Submission Type

Presentation

Submission Title

Play responsibly? Perceptions of Warning Messages on Lottery Tickets

Session Title

Session 2-3-B: Responsible Gambling and Consumer Behavior

Location

Caesars Palace, Las Vegas, Nevada

Start Date

29-5-2019 1:45 PM

End Date

29-5-2019 3:10 PM

Disciplines

Psychology

Abstract

Abstract:

In the United States, 62% of adults reported purchasing lottery tickets in the past year. For some, such gambling has been associated with negative consequences. To inform consumers and minimize negative consequences, responsible gambling messages often appear on lottery tickets. However, consumers’ reception, comprehension and perceived effectiveness of these messages have not been explored.

Our team recently completed two studies that examined consumers’ experience of warning messages commonly found on US lottery tickets. Across these studies, participants were given minimal instructions or told to search for two warning messages on the scratch off tickets. In study 1, participants’ handling of the lottery ticket was video recorded. In study 2, participants examined both sides of lottery tickets on a computer as their gaze was recorded using an eye tracking program. Participants’ perceptions of effectiveness of the two warning messages were then assessed.

In both studies, few participants identified warning messages regardless of the instructions or method for presenting the tickets. Subsequent assessment of their understanding and perception of warning messages questions whether the messages effectively warn consumers.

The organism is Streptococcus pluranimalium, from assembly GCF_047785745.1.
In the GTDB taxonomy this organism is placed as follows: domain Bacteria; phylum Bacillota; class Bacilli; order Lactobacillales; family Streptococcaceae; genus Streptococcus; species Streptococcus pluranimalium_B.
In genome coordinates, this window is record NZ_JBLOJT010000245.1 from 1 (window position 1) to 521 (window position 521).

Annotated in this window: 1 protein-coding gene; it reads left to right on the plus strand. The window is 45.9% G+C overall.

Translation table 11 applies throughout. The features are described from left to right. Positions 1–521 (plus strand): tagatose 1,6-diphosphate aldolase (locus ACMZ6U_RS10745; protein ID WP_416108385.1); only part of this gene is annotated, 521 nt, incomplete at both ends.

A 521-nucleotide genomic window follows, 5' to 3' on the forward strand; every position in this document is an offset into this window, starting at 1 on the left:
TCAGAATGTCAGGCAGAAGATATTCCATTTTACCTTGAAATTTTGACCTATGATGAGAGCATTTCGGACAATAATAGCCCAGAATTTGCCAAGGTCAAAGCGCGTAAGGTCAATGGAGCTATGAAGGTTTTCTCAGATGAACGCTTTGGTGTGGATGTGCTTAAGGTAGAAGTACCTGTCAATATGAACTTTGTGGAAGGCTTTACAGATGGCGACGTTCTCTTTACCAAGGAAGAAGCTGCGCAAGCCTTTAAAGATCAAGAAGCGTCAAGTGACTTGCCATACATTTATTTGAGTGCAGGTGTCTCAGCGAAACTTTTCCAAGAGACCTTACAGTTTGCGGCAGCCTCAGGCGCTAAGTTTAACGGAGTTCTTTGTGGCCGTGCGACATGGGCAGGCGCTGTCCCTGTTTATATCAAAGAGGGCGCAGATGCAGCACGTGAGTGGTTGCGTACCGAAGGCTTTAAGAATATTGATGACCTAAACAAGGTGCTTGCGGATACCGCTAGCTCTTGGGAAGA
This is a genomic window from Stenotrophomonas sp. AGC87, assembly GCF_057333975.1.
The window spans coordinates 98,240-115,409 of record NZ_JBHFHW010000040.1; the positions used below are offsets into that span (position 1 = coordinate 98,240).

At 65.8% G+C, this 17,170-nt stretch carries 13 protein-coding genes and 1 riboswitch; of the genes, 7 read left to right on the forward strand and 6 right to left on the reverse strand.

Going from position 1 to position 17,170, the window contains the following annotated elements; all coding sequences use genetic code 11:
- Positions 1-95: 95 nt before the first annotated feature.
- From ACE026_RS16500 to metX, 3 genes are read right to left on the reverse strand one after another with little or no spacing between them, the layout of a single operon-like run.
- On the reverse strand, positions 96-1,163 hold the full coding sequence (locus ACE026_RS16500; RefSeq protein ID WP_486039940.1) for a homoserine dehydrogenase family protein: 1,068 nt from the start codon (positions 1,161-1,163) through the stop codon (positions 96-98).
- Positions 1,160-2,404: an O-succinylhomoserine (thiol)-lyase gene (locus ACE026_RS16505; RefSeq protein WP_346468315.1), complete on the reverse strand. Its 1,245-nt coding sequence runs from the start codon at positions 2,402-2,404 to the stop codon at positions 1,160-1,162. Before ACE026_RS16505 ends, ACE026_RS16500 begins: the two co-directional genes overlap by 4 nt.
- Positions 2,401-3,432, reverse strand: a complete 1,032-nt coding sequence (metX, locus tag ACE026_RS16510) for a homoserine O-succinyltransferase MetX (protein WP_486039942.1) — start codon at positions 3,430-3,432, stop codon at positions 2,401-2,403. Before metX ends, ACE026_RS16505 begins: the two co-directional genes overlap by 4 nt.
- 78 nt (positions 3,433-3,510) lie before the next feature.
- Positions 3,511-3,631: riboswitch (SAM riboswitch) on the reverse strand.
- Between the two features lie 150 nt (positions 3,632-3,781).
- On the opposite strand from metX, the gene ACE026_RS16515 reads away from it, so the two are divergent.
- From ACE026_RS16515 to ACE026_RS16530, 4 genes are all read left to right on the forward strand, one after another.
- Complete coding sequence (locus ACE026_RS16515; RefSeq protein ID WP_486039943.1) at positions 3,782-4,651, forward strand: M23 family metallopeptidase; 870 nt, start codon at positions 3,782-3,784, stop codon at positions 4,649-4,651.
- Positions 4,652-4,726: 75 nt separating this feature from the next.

Implication:

These findings indicate that consumers are unlikely to receive the warning messages often found on scratch-off lottery tickets and that message presentation needs additional exploration. Further, the content of these messages does not appear to be effective in informing consumers of their potential risk.

Keywords

Gambling, warning messages, lottery tickets, Play responsibly, odds of winning, eye tracking

Author Bio

Qian Li is a doctoral student in Clinical Psychology at the University of Memphis. She received her Bachelor of Arts in Forensic Psychology from John Jay College of Criminal Justice, CUNY in 2015. Her research interests center on understanding the interaction of gambling and gaming. She is also interested in reception, comprehension and perceived effectiveness of warning messages on various gambling activities.

Tori Horn, M. A., is a Ph.D. student in Clinical Psychology at the University of Memphis. She received her M. A. in Psychology from The New School for Social Research. Her research is primarily focused on concurrent alcohol and gambling behavior, specifically how it impacts the reception and recall of warning messages on electronic gambling machines.

Whitney C. Howie is a doctoral student in the Department of Psychology at the University of Memphis. She received her undergraduate degree from Rhode Island College with a double major in psychology and Spanish. She also received her Master of Public Health degree from Northeastern University. Whitney’s research interest includes psychosocial factors associated with health behaviors that increase the risk of obesity in African Americans and increasing access to mental health services for underrepresented populations.